We all like the masquerade, but it’s bloody hard to explain. If you’re planning a story with this trope, start by looking for a solid reason that fits your story. Failing that, don’t explain it. That way, your audience can at least fill in a justification of their own.

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Comments

  1. AngelusLaguna

    Your knowledge of Magic the Ascension is lacking, sorry.

    On Ascension, the consensus MAKE reality: the moon in Ascension was not as in real world. But the home of faerye. LATER a Conspiracy of technomage CREATE the moonlanding and the global consensus “rewrite” the moon as we know.

    In the middle age, there are many sect and one take over the power : they used the scientific method as paradigma.
    Slowly, they REWRITE the laws of magic itself and actively debunked “the magic itself” and replaced it with science.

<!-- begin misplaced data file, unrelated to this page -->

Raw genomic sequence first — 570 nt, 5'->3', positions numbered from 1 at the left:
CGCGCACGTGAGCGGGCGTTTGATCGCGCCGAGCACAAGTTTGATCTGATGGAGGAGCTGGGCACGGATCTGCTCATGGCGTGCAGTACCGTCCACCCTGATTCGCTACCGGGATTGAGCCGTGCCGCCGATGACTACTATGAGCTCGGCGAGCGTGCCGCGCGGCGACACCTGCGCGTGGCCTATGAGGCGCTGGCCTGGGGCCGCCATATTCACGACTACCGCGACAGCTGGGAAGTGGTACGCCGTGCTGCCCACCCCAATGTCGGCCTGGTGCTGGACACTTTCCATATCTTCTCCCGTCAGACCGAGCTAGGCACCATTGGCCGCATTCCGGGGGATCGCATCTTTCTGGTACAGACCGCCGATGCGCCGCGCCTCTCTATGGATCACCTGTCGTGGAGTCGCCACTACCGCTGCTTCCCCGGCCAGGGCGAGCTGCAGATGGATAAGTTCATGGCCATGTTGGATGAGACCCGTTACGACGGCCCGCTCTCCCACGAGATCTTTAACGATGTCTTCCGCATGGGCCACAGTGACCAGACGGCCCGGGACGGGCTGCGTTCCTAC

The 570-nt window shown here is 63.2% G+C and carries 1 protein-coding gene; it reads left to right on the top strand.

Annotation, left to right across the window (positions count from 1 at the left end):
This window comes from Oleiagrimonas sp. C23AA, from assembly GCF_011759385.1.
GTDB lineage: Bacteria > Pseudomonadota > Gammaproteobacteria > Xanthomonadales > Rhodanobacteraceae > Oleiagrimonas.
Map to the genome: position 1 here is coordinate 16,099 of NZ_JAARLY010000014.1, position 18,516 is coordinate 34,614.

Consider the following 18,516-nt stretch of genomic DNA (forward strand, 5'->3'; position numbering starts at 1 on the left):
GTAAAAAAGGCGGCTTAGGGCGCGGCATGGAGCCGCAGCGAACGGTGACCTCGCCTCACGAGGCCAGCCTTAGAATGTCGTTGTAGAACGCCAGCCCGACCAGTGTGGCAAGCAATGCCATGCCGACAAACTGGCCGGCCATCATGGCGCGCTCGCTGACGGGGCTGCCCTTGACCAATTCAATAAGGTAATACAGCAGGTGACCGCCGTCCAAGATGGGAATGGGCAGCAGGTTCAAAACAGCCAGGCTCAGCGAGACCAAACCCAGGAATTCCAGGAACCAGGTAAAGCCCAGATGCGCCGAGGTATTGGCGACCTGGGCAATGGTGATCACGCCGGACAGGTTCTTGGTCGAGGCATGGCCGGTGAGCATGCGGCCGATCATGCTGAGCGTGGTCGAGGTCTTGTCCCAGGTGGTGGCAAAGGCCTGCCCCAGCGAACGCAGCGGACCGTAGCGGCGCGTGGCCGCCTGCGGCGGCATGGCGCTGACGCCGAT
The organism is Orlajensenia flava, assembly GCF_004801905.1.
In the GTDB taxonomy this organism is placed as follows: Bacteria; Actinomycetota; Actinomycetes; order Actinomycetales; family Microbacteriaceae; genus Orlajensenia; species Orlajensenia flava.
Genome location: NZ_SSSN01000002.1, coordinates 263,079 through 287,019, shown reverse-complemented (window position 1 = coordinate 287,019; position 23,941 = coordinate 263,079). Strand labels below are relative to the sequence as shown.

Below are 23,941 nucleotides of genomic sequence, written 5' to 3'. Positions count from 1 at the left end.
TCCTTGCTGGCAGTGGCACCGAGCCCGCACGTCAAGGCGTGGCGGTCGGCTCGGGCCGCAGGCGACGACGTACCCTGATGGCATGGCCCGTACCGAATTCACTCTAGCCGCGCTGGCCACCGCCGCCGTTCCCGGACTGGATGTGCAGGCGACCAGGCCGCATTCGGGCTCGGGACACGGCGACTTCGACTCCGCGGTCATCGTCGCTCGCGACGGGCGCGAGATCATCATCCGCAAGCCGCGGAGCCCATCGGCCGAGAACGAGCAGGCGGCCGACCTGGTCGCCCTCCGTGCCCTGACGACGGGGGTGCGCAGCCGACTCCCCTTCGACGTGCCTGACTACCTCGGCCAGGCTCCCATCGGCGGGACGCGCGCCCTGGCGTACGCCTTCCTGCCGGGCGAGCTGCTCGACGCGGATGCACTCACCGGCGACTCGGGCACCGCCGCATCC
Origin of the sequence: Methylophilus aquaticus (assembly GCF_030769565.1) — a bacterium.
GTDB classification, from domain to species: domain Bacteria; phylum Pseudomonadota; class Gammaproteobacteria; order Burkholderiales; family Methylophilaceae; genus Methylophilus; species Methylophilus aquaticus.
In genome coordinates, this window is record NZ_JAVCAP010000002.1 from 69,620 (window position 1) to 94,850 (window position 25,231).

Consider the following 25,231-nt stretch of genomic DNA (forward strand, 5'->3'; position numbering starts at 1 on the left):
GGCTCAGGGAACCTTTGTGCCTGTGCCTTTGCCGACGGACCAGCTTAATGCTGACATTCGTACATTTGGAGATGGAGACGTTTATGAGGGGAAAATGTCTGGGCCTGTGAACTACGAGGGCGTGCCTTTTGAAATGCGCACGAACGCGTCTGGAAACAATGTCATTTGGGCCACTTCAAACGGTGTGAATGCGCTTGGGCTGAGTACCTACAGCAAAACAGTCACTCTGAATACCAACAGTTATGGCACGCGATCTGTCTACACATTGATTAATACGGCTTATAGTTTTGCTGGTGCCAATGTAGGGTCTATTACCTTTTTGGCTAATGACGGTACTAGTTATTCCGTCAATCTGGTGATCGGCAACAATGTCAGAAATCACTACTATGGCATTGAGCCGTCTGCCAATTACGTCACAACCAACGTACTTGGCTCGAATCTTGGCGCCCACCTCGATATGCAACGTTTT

They use “hypertechonology” that later became “knowed by the masses” and became “actual science”.

    This make a lot of sense, only a fraction of mages held the ancient ways and fight for “emoliate” the hardness of consensus about the magic.
    And NO: Amazon show, netflix etc, dont make people “belive” in magic.
    They belive that IN FICTION, magic is possible.
    Or Sfx.

    • Cay Reet

      There still are people out there who believe the world is flat.
      There are people out there who believe the earth is merely 6000 years old (because that is what a bishop once calculated from information in the bible).
      People believe a lot of odd things.

      The problem of the masquerade is always to explain why a huge number of people do not believe that magic or certain supernatural entities don’t exist. If magic were real, if there were people out there who could use it and if it were a power in our world, then, as Chris pointed out, our world would look different. Magic would be a boon for those who have it. Magic would change the way our world works, because magic would be the answer to quite some problems we have. Problems which science and technology can’t solve this far.